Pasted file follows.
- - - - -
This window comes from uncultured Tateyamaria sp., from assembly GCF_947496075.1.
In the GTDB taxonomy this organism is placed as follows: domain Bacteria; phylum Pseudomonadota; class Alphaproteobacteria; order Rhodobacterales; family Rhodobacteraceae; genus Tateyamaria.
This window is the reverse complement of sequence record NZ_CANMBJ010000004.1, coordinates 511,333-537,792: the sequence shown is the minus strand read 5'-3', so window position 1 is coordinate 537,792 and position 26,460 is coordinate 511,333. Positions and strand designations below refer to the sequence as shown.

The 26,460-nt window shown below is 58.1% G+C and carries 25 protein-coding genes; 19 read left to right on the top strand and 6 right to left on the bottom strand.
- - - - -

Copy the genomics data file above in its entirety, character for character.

This window comes from uncultured Tateyamaria sp., from assembly GCF_947496075.1.
In the GTDB taxonomy this organism is placed as follows: domain Bacteria; phylum Pseudomonadota; class Alphaproteobacteria; order Rhodobacterales; family Rhodobacteraceae; genus Tateyamaria.
This window is the reverse complement of sequence record NZ_CANMBJ010000004.1, coordinates 511,333-537,792: the sequence shown is the minus strand read 5'-3', so window position 1 is coordinate 537,792 and position 26,460 is coordinate 511,333. Positions and strand designations below refer to the sequence as shown.

The 26,460-nt window shown below is 58.1% G+C and carries 25 protein-coding genes; 19 read left to right on the top strand and 6 right to left on the bottom strand.